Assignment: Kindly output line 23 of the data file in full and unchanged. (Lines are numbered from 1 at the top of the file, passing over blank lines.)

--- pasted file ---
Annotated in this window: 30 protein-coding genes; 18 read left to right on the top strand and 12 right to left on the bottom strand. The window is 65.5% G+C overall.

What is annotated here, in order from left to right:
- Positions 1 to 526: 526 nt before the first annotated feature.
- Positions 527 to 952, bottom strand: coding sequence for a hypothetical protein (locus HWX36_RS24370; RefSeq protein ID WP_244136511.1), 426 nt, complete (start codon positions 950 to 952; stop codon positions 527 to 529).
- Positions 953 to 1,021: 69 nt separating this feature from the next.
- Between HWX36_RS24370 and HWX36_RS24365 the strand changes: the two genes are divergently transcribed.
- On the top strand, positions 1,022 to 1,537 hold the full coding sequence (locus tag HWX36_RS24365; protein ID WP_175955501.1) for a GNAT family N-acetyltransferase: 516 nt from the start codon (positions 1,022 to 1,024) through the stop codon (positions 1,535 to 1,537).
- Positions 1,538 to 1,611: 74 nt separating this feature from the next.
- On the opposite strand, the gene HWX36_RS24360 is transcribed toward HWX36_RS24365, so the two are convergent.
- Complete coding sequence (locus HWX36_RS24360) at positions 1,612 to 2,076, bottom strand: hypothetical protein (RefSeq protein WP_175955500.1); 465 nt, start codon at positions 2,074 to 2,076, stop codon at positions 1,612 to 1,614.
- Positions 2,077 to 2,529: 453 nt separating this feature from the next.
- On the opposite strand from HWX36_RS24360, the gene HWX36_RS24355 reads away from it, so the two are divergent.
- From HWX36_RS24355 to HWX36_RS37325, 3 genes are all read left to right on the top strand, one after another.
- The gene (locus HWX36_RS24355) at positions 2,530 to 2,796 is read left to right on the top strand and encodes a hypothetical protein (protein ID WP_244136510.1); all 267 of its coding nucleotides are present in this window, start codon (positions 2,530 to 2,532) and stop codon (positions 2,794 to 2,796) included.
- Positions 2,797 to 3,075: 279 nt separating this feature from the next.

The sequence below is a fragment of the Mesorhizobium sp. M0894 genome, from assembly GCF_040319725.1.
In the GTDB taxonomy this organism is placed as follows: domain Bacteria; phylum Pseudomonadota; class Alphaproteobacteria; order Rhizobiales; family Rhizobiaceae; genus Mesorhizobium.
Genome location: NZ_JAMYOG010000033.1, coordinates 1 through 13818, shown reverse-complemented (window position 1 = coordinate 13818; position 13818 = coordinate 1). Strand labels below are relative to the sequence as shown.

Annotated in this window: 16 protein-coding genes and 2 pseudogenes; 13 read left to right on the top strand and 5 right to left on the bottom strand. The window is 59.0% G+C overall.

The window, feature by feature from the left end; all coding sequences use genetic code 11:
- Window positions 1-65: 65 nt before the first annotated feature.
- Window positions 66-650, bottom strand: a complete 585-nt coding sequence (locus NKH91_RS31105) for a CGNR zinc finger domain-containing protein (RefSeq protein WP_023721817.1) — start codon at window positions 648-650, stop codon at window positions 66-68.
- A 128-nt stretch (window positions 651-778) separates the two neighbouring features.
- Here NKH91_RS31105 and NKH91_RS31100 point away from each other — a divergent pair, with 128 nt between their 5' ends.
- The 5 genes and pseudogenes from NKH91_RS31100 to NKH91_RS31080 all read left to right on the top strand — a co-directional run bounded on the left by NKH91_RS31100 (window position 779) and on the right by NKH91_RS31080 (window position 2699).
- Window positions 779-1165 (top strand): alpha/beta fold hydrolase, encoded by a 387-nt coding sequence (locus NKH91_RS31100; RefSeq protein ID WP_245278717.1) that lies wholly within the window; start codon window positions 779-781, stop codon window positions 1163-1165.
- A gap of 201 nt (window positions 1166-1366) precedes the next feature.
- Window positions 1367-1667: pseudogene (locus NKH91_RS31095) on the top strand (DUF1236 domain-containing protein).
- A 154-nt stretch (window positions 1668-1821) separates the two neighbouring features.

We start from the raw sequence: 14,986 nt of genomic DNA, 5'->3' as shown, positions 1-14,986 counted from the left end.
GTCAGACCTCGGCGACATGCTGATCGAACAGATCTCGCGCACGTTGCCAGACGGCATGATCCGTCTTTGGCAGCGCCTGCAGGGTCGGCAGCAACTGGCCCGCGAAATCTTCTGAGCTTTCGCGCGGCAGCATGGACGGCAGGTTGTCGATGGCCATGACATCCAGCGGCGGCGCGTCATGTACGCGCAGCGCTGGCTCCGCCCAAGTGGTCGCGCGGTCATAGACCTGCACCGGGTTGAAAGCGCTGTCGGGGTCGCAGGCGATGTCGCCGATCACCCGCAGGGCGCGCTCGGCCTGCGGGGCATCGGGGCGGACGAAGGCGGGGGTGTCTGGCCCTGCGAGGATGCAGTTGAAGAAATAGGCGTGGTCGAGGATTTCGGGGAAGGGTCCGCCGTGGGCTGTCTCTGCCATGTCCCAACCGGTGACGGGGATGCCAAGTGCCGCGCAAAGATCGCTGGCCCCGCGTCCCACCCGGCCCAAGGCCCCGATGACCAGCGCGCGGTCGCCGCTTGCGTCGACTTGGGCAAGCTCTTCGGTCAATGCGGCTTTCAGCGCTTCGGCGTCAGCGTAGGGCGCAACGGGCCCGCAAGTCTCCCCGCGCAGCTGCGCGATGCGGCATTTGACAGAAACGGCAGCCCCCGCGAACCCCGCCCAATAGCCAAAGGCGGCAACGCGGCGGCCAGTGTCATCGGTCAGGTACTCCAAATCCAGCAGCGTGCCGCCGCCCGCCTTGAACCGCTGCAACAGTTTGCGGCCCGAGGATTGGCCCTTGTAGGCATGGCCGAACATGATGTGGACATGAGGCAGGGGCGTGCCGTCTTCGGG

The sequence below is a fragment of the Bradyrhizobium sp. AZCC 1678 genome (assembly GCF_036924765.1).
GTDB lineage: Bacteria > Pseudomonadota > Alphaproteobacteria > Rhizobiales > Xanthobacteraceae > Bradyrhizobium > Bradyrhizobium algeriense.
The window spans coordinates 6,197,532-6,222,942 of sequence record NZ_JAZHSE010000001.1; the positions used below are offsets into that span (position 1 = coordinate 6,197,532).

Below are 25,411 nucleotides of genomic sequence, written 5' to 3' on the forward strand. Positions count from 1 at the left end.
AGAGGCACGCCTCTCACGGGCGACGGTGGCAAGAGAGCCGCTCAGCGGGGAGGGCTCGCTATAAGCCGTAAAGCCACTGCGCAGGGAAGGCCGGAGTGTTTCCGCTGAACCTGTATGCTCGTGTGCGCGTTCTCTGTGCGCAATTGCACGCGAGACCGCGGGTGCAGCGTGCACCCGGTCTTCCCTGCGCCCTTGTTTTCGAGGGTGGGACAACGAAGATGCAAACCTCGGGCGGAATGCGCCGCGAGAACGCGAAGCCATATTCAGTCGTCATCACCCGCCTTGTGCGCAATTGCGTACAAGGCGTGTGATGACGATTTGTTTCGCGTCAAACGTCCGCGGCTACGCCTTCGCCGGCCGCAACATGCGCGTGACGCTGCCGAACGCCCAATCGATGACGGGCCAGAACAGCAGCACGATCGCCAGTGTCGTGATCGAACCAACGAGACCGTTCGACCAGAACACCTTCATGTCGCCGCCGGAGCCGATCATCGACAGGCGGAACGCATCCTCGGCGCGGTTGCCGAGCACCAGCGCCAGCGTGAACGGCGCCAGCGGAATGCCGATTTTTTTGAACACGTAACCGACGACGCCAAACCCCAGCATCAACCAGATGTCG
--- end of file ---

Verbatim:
- A 128-nt stretch (window positions 651-778) separates the two neighbouring features.